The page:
Blue Sky Academy #331C is an online virtual portal to promote Siberian Shamanism as a contemporary form of spiritual practice. The academy proposes a discursive space to re-surface alternative worldview of the shamans and provides a series of supernatural dance experiences with digital shamans, visual documentaries, and rendered worlds.

The Buryats in Siberia have been opressed throughout history. After decades of Soviet reppression, the resilient people have created a narrative in which their ancestral spirits, known as Ongon, make tragic returns, seeking retribution for being abandoned during socialist rule. These tragic spirits are supernatural links to the Buryat people's erasing and misfortune-filled past.

Tragic Spirits Performance

Tragic Spirits is a documentary performance presented as part of the Blue Sky Academy that was inspired by the ancestral spirits of the Siberian, which have their origins in the Buryats people. The performance excavates the vibrations as if the Siberian shamans enter into trance and enact the oppressed ancestral spirit of the Ongon, who embodies the trauma of border and cultural memories from the past.

Lotus Tiger Society

Lotus Tiger Society is a global alliance of the Vietnamese Diaspora community and its folk religion of the Mother Goddess. The Society views contemporary cultural and spiritual heritage as a form of speculative anthropology. Its clan motto is based on the Confucius teaching, “Within Heaven and the Four Seas, We are all Brothers (and Sisters)”. This saying exemplifies the inclusive mindset of the Vietnamese and their compassion, love, and friendship for all sentient beings. The society celebrates the human stories of migration and transcendence.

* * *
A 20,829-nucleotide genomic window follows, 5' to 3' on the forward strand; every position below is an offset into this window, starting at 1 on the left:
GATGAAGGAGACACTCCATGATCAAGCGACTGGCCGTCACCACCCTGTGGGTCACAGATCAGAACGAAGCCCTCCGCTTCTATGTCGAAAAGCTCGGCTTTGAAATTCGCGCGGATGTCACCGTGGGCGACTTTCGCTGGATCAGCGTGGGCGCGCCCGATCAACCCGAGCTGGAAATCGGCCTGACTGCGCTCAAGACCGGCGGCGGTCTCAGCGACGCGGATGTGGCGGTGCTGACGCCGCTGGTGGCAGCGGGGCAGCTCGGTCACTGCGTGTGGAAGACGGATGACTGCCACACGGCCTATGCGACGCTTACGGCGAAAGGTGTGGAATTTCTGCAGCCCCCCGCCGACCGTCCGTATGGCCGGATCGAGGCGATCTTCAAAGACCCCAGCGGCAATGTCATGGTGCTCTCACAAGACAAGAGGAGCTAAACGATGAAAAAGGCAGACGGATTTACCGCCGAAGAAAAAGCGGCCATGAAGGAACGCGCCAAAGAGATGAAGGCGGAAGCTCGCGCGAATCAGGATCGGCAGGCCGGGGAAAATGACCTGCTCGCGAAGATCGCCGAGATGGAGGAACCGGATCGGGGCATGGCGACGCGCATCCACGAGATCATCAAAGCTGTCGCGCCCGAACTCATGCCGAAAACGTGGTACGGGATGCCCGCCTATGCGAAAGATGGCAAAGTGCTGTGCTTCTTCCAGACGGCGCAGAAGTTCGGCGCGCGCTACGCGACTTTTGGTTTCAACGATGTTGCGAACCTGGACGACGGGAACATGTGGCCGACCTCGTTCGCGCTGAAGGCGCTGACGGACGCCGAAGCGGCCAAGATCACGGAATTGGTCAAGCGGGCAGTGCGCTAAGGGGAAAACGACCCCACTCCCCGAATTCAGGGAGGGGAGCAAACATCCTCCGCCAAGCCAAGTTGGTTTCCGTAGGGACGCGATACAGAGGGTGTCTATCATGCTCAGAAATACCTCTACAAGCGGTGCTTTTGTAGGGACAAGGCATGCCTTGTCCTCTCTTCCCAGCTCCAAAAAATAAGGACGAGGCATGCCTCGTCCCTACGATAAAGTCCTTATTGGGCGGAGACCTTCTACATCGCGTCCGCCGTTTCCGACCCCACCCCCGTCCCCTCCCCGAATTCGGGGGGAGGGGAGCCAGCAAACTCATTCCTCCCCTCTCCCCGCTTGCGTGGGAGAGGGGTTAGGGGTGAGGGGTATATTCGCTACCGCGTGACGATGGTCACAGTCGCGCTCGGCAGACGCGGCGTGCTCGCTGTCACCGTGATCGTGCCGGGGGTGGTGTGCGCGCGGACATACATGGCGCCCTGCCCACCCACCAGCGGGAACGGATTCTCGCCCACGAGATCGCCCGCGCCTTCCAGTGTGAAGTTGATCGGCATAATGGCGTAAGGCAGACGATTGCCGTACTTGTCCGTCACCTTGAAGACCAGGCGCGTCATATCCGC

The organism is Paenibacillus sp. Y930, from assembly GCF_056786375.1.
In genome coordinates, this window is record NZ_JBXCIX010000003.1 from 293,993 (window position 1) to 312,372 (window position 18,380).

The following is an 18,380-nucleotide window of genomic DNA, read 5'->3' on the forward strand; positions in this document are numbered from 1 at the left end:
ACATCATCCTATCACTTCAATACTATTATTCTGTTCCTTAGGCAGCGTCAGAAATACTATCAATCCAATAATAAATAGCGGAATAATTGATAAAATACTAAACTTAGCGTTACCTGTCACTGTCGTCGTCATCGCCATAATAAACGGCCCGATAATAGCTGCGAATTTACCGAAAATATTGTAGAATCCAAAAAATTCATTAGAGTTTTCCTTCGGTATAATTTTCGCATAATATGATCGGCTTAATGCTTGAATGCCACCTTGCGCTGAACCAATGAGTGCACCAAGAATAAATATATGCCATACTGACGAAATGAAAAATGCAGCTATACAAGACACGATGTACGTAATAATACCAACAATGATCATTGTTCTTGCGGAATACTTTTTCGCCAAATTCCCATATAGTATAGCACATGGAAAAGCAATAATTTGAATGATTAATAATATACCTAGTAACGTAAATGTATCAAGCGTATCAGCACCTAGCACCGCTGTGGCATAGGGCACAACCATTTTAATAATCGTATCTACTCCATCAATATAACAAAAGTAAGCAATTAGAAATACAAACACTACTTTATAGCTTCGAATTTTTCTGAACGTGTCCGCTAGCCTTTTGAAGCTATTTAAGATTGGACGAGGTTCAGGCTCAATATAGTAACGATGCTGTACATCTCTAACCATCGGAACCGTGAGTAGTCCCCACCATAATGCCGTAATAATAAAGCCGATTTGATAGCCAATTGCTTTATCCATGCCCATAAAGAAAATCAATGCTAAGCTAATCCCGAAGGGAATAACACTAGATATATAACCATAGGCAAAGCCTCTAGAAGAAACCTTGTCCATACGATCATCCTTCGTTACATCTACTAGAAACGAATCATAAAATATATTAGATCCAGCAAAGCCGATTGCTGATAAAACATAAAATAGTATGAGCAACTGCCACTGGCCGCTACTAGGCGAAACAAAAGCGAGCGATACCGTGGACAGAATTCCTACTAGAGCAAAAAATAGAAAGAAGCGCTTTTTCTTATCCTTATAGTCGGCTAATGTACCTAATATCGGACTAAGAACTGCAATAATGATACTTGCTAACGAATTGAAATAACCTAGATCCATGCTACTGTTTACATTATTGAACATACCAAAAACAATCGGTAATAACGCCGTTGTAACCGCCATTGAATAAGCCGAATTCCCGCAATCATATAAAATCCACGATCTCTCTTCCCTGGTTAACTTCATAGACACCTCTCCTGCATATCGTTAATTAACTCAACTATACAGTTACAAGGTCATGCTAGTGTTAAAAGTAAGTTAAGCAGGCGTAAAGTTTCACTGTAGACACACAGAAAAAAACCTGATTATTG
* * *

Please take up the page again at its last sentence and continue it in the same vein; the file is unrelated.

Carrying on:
"The Vietnamese practice of spirit possession may have developed as a respond to disperson or diaspora... it provides an embodied and performative experience of the homeland. The homeland then is not only a physical place but also a concept and a desire— a place to return to through the imagination, through a kind of simultaneous doubling of psychic space— the possibility of living here in body and elsewhere in mind and imagination, or performing a ritual in order to collapse together these doubled spaces, and bring the distant homeland back into the body located overseas"

Janet Alison Hoskins, What is a Refugee Religion? Exile, Exodus, and Emigration in the Vietnamese Diaspora

In the summer of 1957, the revolutionary Vietnamese leader Ho Chi Minh made a state visit to GDR Germany and spent an afternoon with hundreds of Vietnamese children near the Moritzburg Castle in Dresden. These 350 childrens, affectionately known as the Moritzburgers, were sent to Germany for an experimental educational program and trained to be the future leaders of Vietnam.

Dance Inside Me researches the resonance of the Vietnamese diaspora in Germany through the concept of dance rituals. Dance tradition from the worship of the Mother Goddess embodied information of our social structure, aspiration and history of migration. This video essay surveys across three generations of Vietnamese diaspora and revisits the notion of dance in the homeland and the host-land.